Social Media Loneliness
Lonely is a feeling many of us have encountered, and likely we reach for our connection devices to scroll our social media of choice, seeking a connection. This powerful pull towards our account probably comes from a feeling of loneliness.
We are hardwired to be connected.
Research by Julianne Holt-Lunstad, Timothy B. Smith, and J. Bradley Layton found that living with air pollution increases odds of dying early by 5%, obesity, 20%, excessive drinking, 30%, and living with loneliness increases our odds of dying early by 45%. When I read this research in Brene ´Brown’s book Atlas of the Heart, I was shocked. And yes, a few minutes later, I found myself reaching for my phone to scroll for a minute while processing what this means in my life.
As I was scrolling, post-shaming political choices moved through my feed. My hand stopped scrolling, and there was a pause, my mind processing the feeling of someone else’s blame for choices. The connection broke. The emotions of shame and blame were present instead.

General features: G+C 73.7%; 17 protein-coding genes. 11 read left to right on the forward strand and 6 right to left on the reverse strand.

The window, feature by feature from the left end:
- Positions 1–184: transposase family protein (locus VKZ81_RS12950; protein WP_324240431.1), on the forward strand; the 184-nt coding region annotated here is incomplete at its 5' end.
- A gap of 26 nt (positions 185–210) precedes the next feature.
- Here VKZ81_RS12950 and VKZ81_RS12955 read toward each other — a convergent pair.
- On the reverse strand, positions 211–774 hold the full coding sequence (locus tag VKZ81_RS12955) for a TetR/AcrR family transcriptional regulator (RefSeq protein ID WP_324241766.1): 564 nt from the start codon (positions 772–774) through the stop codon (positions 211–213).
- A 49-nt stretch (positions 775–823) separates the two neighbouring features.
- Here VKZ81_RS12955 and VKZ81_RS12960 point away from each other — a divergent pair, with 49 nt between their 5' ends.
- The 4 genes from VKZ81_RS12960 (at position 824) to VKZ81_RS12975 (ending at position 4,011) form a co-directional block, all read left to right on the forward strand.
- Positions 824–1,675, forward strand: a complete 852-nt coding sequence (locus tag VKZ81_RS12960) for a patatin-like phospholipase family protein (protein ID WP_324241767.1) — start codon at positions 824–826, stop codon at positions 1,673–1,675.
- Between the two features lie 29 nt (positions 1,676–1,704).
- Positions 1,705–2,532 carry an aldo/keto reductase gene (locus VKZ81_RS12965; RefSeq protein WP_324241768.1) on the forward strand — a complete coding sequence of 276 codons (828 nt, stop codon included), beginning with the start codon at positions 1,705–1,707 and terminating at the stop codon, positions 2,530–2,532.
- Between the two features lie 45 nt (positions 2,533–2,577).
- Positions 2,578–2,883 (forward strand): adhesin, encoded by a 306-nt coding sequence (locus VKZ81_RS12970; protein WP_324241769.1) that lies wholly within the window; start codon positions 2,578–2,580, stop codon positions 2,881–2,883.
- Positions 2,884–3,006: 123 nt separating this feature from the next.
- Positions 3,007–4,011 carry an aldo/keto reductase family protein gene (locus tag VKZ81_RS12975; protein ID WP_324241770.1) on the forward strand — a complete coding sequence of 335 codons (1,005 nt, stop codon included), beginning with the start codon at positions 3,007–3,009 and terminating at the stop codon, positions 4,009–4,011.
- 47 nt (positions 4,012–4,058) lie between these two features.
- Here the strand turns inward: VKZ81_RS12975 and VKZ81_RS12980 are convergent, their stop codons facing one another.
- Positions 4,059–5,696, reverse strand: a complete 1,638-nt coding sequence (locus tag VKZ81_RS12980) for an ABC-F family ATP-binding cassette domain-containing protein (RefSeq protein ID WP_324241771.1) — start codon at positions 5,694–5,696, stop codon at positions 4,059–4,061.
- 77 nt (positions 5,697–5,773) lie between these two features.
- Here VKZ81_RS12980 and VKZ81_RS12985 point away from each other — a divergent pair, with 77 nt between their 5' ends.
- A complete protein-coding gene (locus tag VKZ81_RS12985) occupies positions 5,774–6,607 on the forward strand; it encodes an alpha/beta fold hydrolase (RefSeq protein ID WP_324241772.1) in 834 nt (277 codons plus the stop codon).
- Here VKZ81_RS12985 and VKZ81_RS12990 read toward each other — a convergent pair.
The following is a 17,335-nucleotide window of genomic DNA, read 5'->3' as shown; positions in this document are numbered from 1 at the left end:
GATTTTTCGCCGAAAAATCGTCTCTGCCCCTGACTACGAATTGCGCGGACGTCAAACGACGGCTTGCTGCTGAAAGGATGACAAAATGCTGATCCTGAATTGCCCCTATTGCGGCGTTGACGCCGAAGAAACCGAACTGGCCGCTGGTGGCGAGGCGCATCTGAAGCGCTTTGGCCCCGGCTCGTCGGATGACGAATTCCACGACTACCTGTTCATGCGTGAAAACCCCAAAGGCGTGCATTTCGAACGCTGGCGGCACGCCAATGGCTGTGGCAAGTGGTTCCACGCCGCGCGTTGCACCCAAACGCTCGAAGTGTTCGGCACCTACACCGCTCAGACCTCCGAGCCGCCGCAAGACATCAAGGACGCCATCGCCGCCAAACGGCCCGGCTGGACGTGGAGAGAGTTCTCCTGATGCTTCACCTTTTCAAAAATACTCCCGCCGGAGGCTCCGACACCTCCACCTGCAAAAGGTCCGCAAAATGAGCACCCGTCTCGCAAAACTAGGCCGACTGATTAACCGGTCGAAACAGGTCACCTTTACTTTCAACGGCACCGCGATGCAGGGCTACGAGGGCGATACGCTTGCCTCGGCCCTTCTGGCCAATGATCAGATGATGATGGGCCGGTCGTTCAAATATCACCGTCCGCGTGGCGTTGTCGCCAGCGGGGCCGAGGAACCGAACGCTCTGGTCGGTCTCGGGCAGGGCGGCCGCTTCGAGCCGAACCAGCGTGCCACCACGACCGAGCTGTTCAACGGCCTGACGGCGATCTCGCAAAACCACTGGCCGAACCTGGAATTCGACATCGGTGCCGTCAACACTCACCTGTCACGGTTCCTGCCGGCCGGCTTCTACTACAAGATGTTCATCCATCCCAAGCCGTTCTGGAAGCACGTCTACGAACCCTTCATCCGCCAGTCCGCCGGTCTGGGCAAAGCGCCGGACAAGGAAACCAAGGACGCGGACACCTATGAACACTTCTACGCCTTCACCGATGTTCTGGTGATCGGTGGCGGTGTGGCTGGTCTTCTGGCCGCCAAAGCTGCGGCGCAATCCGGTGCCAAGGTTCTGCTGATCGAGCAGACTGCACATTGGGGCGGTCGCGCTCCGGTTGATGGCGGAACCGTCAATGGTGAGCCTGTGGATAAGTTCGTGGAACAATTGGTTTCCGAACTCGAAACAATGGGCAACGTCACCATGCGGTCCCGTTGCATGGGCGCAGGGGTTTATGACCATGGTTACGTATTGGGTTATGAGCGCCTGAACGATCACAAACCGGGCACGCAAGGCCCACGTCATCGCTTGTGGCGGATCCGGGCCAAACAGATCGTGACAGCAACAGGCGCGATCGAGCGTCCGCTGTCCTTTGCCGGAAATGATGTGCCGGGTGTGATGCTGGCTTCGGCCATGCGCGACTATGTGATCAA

It occurs to me this is the secret sauce of Facebook and other Social Media sites. They offer us a chance to connect. To learn what is going on in people's lives far from us. An opportunity to feed our beings with the connection we must have to thrive.
On the flip side, they also offer us a chance to disconnect through shame and blame. It comes in all styles of posts. Anger about politics. Posts of pretty (by media standards) people. Perfection. The list can go on forever.
The talk of shame and blame in our minds triggers these emotions, and disconnection and loneliness arise.
What can you do to connect without breaking up with social media (because it does bring connection with people far and wide)?
What connection do you desire?
What will feed your soul?
What can you do to give voice to the shame and blame? Because voicing the feelings of shame and blame release their hold on you.
What is your safe place to be unabashedly you?